dir Sally Potter - The Tango Lesson, is an unapologetically postmodern delight, packed chock-full of fancy
music and even fancier footwork; an unexpected, utterly magical moviegoing experience that redefines
our accepted ideas about the cinematic limits of musical spectacle. Ever notice that the only kind of
musicals that seem to get made into films any more are animated ones? According to popular logic,
when a big-eyed cartoon gamine expresses her inner feelings by twirling around and breaking into
song, that's a potential marketing goldmine - but when actual live human beings do it, it's time to call
the paramedics. British filmmaker Sally Potter, however - best known for her whimsical 1993 screen
adaptation of Virginia Woolf's Orlando -- has never been one to bow to the dictates of popular logic.
The plot is elegant, almost rudimentary. A director (Potter), increasingly dissatisfied with her own work,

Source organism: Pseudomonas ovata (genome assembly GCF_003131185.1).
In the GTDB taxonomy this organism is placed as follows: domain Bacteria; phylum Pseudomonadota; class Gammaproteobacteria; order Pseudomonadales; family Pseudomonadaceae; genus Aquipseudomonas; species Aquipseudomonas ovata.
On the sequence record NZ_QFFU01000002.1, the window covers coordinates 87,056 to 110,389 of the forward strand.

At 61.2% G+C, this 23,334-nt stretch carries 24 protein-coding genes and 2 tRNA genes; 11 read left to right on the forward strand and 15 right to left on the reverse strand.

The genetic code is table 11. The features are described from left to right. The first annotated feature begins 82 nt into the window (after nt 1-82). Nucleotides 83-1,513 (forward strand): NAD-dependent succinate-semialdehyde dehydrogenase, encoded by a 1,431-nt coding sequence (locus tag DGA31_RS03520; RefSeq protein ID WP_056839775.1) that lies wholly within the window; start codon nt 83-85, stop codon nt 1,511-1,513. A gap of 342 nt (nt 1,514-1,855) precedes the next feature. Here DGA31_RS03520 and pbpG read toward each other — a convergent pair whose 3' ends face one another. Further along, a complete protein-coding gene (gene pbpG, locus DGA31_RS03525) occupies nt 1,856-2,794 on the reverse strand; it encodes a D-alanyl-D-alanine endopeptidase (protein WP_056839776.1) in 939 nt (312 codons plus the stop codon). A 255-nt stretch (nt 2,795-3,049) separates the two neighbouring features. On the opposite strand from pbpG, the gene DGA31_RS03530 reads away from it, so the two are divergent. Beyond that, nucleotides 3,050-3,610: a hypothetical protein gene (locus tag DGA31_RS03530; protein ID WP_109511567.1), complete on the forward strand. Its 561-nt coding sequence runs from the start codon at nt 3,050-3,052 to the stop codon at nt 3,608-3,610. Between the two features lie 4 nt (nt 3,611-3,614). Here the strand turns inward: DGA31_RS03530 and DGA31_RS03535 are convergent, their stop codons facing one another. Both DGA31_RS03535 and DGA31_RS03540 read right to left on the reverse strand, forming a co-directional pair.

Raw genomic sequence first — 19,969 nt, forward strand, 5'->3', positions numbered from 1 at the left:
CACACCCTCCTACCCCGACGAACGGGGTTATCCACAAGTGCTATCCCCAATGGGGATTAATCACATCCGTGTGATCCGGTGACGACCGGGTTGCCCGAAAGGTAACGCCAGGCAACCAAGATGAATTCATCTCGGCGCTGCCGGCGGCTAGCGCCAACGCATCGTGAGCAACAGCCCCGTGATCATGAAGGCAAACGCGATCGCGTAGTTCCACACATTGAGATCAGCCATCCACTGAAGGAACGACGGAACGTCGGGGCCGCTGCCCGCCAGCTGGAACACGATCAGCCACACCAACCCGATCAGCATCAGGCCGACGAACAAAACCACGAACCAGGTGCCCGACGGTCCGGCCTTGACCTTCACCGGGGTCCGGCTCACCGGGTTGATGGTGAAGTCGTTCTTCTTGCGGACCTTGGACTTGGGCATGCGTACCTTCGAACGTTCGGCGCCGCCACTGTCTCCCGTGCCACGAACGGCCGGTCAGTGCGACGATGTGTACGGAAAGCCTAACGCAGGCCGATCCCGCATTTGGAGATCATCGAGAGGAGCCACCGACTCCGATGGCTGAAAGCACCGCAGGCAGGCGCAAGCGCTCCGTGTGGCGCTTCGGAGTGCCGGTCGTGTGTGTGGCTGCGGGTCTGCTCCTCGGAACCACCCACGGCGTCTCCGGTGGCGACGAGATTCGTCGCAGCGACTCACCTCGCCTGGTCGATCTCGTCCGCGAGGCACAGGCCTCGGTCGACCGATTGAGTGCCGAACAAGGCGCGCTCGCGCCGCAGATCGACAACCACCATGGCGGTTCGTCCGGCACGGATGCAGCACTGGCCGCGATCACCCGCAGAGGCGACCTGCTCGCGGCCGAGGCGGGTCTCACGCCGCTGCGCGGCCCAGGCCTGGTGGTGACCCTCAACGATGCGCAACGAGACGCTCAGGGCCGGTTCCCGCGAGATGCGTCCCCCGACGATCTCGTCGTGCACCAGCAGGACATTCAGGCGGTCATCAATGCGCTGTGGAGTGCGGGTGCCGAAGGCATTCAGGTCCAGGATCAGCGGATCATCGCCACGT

is temporarily distracted from the failure of her latest screenplay when she meets an Argentinean tango
dancer (Pablo Veron) living in Paris. If Pablo can make Sally a tango dancer, Sally will make Pablo the
star of her next movie. But because both are so instinctually used to leading rather than following, the
idea of placing themselves under anyone else's power - even in order to achieve what they think they
want - leads to an intoxicating clash of wills: a mutual learning experience that eventually extends to
embrace every possible permutation of the relationship between teacher and student - or man and
woman. According to Potter, the real "star" of The Tango Lesson soon became neither herself or
Veron, but the struggle between dominance and surrender making up the heart of the dance itself.
Tango is neither frothy nor pretty. It's more like a wrestling match set to music: dark and deep, gritty
and complex, capable of expressing all emotions... and not just the nice ones, either. It's magic.
(UK/France/Argentina 1997) 102 min. PG